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State, Society and Mobilization in Europe during the First World War.

By: Horne, John.
Contributor(s): Winter, Professor Jay | Kennedy, Dr Paul.
Material type: TextTextSeries: eBooks on Demand.Studies in the Social and Cultural History of Modern Warfare: Publisher: New York : Cambridge University Press, 2014Description: 1 online resource (310 p.).ISBN: 9781107390263.Subject(s): Preparedness | War and society | World War, 1914-1918 -- Europe | World War, 1914-1918 -- Social aspects -- EuropeGenre/Form: Electronic books.Additional physical formats: Print version:: State, Society and Mobilization in Europe during the First World WarDDC classification: 940.3/1 | 940.31 Online resources: Click here to view this ebook.
Contents:
Cover -- Half-title -- Title -- Copyright -- Contents -- List of contributors -- Preface -- 1 Introduction: mobilizing for 'total war', 1914-1918 -- I. National ideals -- 2 German artists, writers and intellectuals and the meaning of war, 1914-1918 -- 3 Children and the primary schools of France, 1914-1918 -- 4 War, 'national education' and the Italian primary school, 1915-1918 -- II. Solidarities and minorities -- 5 Mobilizing labour and socialist militants in Paris during the Great War
6 Between integration and rejection: the Jewish community in Germany, 1914-1918 -- 7 Wackes at war: Alsace-Lorraine and the failure of German national mobilization, 1914-1918 -- III. Army and nation -- 8 Discipline and morale in the British army, 1917-1918 -- 9 Remobilizing the citizen-soldier through the French army mutinies of 1917 -- 10 The German army, the authoritarian nation-state and total war -- 11 Morale and patriotism in the Austro-Hungarian army, 1914-1918 -- IV. The limits and consequences of mobilization
12 Remobilizing for 'total war': France and Britain, 1917-1918 -- 13 Mobilization and demobilization in Germany, 1916-1919 -- 14 The Italian experience of 'total' mobilization, 1915-1920 -- Notes -- Index
Summary: This volume examines political and cultural mobilisation in the face of industrialised mass death during the First World War. Comparing Britain, France, Germany, Italy and Austria-Hungary, it generates arguments on mobilisation and 'total war' which have wider relevance. It explores 'national ideals' which cast the war as a crusade, the inclusive 'self-mobilisation' of sectional identities and private organisations behind national efforts, and the exclusion of suspect groups (the 'enemy within') from the mobilisation process. It also highlights the importance, and difficulty, of assessing the
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Item type Current location Call number URL Status Date due Barcode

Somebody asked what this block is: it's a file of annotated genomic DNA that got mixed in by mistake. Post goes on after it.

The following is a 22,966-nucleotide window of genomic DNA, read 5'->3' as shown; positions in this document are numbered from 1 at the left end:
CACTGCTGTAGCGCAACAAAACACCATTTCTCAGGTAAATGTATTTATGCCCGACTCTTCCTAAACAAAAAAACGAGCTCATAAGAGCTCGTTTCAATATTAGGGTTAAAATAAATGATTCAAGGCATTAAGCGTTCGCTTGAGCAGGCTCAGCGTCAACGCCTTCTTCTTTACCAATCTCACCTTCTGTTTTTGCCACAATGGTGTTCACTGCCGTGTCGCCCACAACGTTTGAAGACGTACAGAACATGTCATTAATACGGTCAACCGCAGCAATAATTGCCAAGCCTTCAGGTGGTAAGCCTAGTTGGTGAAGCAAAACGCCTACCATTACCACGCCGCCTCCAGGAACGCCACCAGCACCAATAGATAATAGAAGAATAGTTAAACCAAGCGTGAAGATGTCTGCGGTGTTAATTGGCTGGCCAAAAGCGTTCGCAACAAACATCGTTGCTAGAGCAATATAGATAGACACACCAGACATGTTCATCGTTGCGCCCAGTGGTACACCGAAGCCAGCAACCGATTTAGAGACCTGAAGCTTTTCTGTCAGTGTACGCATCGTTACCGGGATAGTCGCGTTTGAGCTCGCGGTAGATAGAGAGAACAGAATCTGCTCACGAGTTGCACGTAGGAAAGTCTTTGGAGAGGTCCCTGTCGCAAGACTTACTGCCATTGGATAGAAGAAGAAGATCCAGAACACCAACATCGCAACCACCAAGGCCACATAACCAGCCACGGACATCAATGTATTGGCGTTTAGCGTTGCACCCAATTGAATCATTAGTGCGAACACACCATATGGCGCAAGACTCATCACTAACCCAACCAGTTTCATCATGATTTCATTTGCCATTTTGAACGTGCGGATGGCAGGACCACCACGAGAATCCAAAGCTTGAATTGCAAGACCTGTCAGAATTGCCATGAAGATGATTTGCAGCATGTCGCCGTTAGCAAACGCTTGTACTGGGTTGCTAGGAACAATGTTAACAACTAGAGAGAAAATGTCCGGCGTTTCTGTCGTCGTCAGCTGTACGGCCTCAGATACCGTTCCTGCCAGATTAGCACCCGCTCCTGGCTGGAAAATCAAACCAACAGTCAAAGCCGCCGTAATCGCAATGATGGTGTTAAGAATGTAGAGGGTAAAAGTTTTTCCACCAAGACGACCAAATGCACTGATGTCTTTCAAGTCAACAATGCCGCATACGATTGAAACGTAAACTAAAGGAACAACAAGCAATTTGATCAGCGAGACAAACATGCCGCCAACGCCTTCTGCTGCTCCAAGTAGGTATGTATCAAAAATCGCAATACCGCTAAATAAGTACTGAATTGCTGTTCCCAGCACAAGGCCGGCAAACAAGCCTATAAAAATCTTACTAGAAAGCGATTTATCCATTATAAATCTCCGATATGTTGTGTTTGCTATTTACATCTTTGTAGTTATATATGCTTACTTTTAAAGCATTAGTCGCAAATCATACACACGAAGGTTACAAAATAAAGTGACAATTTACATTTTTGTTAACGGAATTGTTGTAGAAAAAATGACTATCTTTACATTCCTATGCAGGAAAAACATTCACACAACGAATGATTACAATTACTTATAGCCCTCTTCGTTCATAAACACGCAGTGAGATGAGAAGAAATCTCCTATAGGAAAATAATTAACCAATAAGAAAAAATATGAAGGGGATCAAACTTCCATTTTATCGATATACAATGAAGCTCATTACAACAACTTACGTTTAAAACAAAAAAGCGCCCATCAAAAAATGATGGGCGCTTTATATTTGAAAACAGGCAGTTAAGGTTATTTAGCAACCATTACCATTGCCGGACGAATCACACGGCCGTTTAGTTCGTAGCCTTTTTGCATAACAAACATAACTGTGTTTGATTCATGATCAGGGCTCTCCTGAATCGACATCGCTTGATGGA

Electronic Book UT Tyler Online
Online
D523 .S685 1997 (Browse shelf) http://uttyler.eblib.com/patron/FullRecord.aspx?p=1582580 Available EBL1582580

Cover -- Half-title -- Title -- Copyright -- Contents -- List of contributors -- Preface -- 1 Introduction: mobilizing for 'total war', 1914-1918 -- I. National ideals -- 2 German artists, writers and intellectuals and the meaning of war, 1914-1918 -- 3 Children and the primary schools of France, 1914-1918 -- 4 War, 'national education' and the Italian primary school, 1915-1918 -- II. Solidarities and minorities -- 5 Mobilizing labour and socialist militants in Paris during the Great War

6 Between integration and rejection: the Jewish community in Germany, 1914-1918 -- 7 Wackes at war: Alsace-Lorraine and the failure of German national mobilization, 1914-1918 -- III. Army and nation -- 8 Discipline and morale in the British army, 1917-1918 -- 9 Remobilizing the citizen-soldier through the French army mutinies of 1917 -- 10 The German army, the authoritarian nation-state and total war -- 11 Morale and patriotism in the Austro-Hungarian army, 1914-1918 -- IV. The limits and consequences of mobilization

12 Remobilizing for 'total war': France and Britain, 1917-1918 -- 13 Mobilization and demobilization in Germany, 1916-1919 -- 14 The Italian experience of 'total' mobilization, 1915-1920 -- Notes -- Index

This volume examines political and cultural mobilisation in the face of industrialised mass death during the First World War. Comparing Britain, France, Germany, Italy and Austria-Hungary, it generates arguments on mobilisation and 'total war' which have wider relevance. It explores 'national ideals' which cast the war as a crusade, the inclusive 'self-mobilisation' of sectional identities and private organisations behind national efforts, and the exclusion of suspect groups (the 'enemy within') from the mobilisation process. It also highlights the importance, and difficulty, of assessing the

Description based upon print version of record.

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